Among the roughly 500 mobile operators that BICS counts as customers, there certainly appears to be a healthy appetite for such offerings. An analytics product that BICS calls SMART Webvision, giving customers more insight into roaming activities on their networks, already has about 100 customers, for example, and the number is growing by 40% to 50% annually. TeleSign's digital expertise should aid product development in some areas, although BICS will continue to be the sales and marketing channel to the telco market.

Stacy Stubblefield, one of the co-founders of TeleSign, also sees potential in using BICS and its assets to strengthen her own business. Just as Kurgan recognizes value in TeleSign's cloud expertise and roster of digital customers, so Stubblefield believes that BICS' signaling expertise, data reserves and telco relationships can enrich TeleSign's capabilities and lead to new service opportunities in future.

"We want to communicate with our users in other ways and we can accelerate our own voice and data roadmap through BICS' connections to mobile operators," says Stubblefield.

Figure 2: TeleSign of the Times Stacy Stubblefield, co-founder of TeleSign, reckons BICS' capabilities can enrich her own company's service portfolio. Stacy Stubblefield, co-founder of TeleSign, reckons BICS' capabilities can enrich her own company's service portfolio.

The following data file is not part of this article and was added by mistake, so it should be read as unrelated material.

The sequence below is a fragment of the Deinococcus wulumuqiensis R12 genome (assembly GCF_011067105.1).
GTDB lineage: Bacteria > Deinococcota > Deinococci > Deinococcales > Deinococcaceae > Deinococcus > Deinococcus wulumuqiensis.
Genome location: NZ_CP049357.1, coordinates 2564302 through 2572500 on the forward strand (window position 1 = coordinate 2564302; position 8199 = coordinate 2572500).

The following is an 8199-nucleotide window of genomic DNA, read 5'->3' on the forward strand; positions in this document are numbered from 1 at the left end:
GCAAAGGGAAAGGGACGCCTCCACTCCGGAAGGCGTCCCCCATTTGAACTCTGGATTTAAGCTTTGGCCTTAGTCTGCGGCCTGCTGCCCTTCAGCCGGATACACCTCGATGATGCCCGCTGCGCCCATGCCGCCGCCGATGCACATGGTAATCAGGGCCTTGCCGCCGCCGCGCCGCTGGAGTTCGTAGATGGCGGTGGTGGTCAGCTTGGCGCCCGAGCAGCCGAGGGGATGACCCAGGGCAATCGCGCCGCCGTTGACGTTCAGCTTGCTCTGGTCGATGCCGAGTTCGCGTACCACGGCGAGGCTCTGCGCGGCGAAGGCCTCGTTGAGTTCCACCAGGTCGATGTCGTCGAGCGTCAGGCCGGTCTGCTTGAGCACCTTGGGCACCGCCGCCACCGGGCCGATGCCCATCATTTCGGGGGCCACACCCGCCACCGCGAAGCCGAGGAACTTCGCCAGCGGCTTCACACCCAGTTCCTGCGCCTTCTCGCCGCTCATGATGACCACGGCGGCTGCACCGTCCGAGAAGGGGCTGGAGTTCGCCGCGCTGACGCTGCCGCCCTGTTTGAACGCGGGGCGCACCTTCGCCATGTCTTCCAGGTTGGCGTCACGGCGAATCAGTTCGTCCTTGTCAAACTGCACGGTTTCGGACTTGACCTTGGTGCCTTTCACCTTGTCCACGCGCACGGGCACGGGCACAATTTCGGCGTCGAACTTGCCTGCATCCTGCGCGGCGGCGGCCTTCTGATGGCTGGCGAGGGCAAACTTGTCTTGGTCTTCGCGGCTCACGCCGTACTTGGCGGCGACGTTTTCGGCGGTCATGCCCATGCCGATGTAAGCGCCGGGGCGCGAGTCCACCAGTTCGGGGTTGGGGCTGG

Jointly developed products are already in the pipeline, including a secure voice service that could arrive in the market in the fourth quarter, depending on the final closing date of the takeover deal. More broadly speaking, Kurgan has three immediate product-related priorities. The first will involve making BICS' worldwide routing table for traffic available to TeleSign, which believes it can use this resource to improve services. The second is to take advantage of TeleSign's voice API (application programming interface), which has previously allowed developers to embed voice-based messaging in web and mobile applications. "Clients on the digital side have strong interest in voice capabilities," says Kurgan.